Confirmability asks if a third party researcher could follow the chain of events that led to the research findings. Here again, the answer is yes and no.

Yes, in that a third party could review all the materials that have been referenced as sources of material and inspiration for the guide for therapeutic songwriting.

No, in that each researcher who reviewed the very same material will arrive at different and unique conclusions due to investing themselves in the process of creating songwriting techniques.

Recommendations Writing on the topic of songwriting in therapy is far from complete.

Therefore I recommend that others who wish to contribute ideas on this topic take the opportunity to expand on these techniques as well as making their own

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continues to expand. As others do their research and writing, I suggest that they keep a reflective journal so that they are aware of the values that influence their work.

Future research can be grounded in the actual implementation of songwriting in therapy techniques. In some ways Baker and Wigram (2005) accomplished this in their edited book; however, they did not address the ethical issues that result from implementing songwriting in therapy. The groundedness of the techniques of songwriting in therapy will increase with the writing of thick descriptions of study findings and interpretations. In addition, when therapists begin using the techniques in the guide to songwriting in therapy, they may offer feedback on its durability, usefulness, and comprehensibility, while also providing intersubjectivity so that adaptations and improvements to the document can be made.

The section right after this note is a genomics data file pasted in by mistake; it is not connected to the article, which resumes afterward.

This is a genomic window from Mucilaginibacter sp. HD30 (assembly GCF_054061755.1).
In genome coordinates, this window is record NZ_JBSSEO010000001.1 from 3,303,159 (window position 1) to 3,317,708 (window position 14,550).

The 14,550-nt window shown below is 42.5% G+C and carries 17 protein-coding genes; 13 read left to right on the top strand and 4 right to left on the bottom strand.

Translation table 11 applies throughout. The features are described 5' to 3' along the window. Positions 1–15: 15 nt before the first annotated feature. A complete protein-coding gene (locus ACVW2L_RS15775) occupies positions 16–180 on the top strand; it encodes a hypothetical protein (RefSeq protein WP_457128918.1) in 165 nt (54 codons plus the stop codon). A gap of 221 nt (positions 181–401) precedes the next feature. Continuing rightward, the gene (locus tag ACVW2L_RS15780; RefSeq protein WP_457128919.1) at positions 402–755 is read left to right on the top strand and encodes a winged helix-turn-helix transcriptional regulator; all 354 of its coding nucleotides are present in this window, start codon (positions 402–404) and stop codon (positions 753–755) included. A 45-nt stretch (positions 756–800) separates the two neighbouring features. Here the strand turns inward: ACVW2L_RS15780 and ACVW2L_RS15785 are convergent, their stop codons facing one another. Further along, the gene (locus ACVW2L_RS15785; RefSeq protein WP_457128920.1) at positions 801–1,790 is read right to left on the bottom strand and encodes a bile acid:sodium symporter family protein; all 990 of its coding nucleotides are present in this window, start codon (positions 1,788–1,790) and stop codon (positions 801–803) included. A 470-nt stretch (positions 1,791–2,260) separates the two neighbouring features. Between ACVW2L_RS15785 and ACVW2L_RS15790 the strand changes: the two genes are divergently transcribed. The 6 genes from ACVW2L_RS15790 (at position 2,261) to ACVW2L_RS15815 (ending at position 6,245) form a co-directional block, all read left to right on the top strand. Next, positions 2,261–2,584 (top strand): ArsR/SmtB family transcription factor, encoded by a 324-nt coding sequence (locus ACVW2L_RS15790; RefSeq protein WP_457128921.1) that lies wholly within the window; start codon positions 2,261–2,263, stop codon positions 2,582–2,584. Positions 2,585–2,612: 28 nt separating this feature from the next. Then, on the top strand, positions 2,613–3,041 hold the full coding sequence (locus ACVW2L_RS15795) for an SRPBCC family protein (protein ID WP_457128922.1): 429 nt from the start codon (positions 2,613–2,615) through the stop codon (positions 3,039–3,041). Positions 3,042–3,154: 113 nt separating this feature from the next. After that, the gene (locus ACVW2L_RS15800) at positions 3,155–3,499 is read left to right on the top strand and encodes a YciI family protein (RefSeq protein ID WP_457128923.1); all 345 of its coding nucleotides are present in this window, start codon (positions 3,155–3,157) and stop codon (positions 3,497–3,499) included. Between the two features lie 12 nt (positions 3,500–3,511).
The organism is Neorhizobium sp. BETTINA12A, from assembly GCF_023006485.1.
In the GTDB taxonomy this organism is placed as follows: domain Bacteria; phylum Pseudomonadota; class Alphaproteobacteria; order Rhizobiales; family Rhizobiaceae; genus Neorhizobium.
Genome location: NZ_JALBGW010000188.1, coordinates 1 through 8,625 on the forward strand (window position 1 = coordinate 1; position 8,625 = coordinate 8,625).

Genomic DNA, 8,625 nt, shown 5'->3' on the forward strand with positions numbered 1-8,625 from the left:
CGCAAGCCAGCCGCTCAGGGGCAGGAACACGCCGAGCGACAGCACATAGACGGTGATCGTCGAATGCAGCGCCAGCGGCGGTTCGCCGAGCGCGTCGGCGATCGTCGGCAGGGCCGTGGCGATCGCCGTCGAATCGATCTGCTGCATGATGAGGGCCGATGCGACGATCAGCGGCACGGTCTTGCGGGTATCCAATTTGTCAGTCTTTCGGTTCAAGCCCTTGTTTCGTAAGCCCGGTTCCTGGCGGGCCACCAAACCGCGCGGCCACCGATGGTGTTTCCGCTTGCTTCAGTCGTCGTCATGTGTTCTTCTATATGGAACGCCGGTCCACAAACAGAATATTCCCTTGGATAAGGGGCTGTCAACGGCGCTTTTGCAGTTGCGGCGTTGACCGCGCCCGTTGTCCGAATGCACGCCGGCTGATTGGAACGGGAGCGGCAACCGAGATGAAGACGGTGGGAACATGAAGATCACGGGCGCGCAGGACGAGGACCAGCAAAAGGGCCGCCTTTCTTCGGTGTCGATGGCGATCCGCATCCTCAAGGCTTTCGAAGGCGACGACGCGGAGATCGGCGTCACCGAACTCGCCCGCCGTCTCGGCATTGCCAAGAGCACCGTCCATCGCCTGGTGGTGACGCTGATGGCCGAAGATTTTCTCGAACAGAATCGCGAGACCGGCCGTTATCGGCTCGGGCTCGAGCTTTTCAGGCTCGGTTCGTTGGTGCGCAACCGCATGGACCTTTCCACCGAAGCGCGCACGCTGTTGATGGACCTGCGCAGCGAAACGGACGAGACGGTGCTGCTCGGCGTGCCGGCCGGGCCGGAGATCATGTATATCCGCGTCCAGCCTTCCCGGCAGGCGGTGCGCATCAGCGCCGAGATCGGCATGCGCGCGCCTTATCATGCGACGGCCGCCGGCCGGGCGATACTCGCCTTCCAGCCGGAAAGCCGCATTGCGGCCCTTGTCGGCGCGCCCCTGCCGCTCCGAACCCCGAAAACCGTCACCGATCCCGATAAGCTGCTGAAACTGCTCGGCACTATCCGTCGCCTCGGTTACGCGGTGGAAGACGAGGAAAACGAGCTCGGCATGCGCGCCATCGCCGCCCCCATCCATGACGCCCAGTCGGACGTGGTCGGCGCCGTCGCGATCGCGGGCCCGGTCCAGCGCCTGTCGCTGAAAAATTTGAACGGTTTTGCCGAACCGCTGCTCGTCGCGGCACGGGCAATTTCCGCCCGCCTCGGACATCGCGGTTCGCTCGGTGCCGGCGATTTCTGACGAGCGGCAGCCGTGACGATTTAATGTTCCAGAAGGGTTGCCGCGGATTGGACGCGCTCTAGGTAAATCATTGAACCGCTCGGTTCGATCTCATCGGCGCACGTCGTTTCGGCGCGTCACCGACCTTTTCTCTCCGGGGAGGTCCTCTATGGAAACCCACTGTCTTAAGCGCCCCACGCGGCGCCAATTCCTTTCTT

Finally, not only will I bring the issues of the ethical use of songwriting in therapy to the attention of the CAMT, but also I encourage others to do the same.

Once ethical guidelines are in place, the CAMT and therapists can be assured that those who implement songwriting in therapy will be informed and ethical in their practice.

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At last My project is finally finished I’ll have some time to replenish My energy that’s so diminished!

At last I’ll think of some things to do That don’t have me looking askew At a monitor made by Daewoo.

I’ll take some time to make contact With friends who’ve assumed I died I’ll tell them I missed all their phone calls And they won’t give me grief, though I lied I’m done Though there are still hoops to jump through I’ll not let them get me too blue ‘Cause I am done writing, at last!

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Abrams, B. (2005). Evaluating qualitative music therapy research. In Barbara L

Wheeler (Ed.), Music therapy research (2nd ed., pp. 246-258). Gilsum, NH:

Barcelona Publishers.

Alexander, K.C. (1990). Communicating with potential adolescent suicides through poetry. The Arts in Psychotherapy, 17, 125-130.